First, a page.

When did it become perfectly OK for everyone—even professional broadcasters—to say things like, “There’s many people who feel that way”? Did I miss something? Why is “there’s” in dictionaries and “there’re” isn’t?

  • Dale A. Wood

    “In sentences such as this in which a phrase refers to a proportion of a whole in which the proportion is one, the verb should be singular: ‘Nearly one in three organizations spends less than one million dollars annually on compliance with the regulation.’ ”

    YES, YES, YES! Also, this is a case in grammar that is SO OFTEN abused badly in announcers/ participants in TV commercials, and by news announcers/ reporters, and by politicians on the air.

    Here is something at the gist of the problem, one that is best left to two parallel examples, though we could make many more:
    A. One in three new schoolteachers HAS left the profession within three years.
    B. One-third of all new schoolteachers HAVE left the profession within three years.

    In sentence A, “One” is the subject of the sentence, and one is singular. There is no way around this. Some people find ways to argue that “none” is not singular, but rather “none are” is acceptable, but I cannot see this at all. If “one” is singular, then “zero” is also singular.
    In sentence B, we are doing arithmetic in word form, and “one-third of” is multiplication. For example, if the number of new schoolteachers is 999, then (1/3)x(999) = 333, which is still plural.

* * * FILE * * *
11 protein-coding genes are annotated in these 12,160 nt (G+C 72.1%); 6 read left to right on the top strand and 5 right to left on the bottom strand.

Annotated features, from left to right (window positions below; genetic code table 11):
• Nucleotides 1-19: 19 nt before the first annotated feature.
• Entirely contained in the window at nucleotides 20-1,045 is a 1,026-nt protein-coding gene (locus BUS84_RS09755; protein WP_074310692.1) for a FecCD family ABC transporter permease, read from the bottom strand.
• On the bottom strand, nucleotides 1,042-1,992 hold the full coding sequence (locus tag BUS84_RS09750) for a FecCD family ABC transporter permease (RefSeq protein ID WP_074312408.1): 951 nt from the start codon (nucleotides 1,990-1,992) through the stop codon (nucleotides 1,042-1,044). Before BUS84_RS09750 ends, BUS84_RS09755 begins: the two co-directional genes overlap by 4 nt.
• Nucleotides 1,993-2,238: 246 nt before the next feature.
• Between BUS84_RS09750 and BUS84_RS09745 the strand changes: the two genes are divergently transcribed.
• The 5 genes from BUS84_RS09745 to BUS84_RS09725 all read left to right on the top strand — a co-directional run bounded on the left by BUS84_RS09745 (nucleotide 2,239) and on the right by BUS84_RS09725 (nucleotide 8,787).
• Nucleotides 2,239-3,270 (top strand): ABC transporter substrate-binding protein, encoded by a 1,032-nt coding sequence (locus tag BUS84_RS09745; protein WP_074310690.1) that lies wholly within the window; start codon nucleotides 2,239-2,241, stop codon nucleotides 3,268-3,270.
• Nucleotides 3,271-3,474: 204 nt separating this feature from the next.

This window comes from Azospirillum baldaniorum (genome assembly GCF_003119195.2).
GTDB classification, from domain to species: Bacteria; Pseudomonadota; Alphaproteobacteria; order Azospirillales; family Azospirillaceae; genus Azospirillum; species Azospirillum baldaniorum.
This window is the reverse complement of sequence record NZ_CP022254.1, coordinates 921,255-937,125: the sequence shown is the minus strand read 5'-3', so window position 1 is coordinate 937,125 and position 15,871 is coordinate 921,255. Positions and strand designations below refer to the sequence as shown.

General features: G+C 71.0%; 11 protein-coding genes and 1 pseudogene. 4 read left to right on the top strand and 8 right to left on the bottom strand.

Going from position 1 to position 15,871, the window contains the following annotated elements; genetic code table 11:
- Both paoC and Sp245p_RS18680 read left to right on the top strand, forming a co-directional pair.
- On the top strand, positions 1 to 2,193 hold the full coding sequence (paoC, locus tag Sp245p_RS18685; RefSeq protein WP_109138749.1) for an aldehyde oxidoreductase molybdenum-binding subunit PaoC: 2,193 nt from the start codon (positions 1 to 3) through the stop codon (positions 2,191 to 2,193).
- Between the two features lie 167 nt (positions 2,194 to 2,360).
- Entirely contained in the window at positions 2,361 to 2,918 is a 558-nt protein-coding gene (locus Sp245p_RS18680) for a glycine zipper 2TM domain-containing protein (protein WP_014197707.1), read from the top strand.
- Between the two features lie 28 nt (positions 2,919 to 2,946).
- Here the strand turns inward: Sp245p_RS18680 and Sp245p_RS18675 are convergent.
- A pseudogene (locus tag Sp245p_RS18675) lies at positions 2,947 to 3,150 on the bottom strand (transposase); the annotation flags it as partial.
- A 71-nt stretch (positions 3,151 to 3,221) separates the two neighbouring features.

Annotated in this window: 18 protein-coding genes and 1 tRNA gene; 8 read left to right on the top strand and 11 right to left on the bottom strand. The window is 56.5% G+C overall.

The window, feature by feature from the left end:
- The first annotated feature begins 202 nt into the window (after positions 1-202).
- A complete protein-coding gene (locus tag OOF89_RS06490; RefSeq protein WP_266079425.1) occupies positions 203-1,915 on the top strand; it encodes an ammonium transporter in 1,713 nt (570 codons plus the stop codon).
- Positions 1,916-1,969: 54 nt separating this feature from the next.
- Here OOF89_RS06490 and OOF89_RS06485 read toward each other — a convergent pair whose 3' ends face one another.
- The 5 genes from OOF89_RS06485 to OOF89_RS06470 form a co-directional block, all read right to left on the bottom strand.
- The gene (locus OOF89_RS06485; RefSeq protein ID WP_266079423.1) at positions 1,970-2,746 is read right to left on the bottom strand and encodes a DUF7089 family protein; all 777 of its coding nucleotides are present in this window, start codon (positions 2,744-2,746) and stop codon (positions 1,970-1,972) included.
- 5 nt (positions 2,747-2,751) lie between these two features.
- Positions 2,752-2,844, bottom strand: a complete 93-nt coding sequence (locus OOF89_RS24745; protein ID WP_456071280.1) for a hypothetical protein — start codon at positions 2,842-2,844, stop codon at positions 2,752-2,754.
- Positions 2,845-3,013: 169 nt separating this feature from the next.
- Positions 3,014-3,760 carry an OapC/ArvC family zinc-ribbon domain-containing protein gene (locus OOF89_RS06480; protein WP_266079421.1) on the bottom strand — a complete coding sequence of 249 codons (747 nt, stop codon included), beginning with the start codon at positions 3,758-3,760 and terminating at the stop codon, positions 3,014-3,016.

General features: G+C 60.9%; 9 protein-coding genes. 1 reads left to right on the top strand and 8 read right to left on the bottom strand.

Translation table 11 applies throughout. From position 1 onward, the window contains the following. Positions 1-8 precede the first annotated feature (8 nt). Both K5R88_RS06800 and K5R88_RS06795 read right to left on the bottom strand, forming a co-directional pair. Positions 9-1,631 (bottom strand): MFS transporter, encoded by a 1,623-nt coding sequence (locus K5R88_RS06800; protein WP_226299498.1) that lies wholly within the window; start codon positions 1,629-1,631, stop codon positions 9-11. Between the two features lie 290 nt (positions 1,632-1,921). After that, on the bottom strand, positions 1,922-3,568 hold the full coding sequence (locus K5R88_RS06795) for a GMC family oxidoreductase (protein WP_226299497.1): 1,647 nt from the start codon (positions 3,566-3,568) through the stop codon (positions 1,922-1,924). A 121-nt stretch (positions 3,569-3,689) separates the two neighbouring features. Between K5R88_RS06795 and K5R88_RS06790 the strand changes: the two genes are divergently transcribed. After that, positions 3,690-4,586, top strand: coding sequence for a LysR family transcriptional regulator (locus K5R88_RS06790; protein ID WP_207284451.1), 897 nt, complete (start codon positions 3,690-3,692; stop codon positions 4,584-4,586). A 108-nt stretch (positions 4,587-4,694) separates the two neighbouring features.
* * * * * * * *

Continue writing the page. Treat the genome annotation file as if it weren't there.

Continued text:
For a twist on this where everything is plural: “Two out of five newlyweds HAVE made a big mistake, and they should never HAVE gotten married to whom that they did.” Furthermore, “they” is appropriate because “Two” is plural. Looking at it as an arithmetic problem, (2/5)x(all newlyweds), in practical circumstances , is plural.

  • Dale A. Wood

    I once made the comment that the logic in languages like English is very mathematical.
    Immediately, some knucklehead raised an uproar, and he said that language does not have anything to do with mathematics.
    Well, well, here is an immediate counterpoint to that idea: “singular” vs. “plural”. In English, French, German, Russian, it is all built in to the language. Some other languages, including some known obsolete ones, have “singular”, “dual”, and “plural” in their formations of nouns, pronouns, and verbs.

    Most languages have a usual word order like these:
    a) Subject, verb, direct object.
    b) Subject, direct object, verb.
    c) Verb, subject, direct object.
    Other things like indirect objects and adverbs vary from language to language.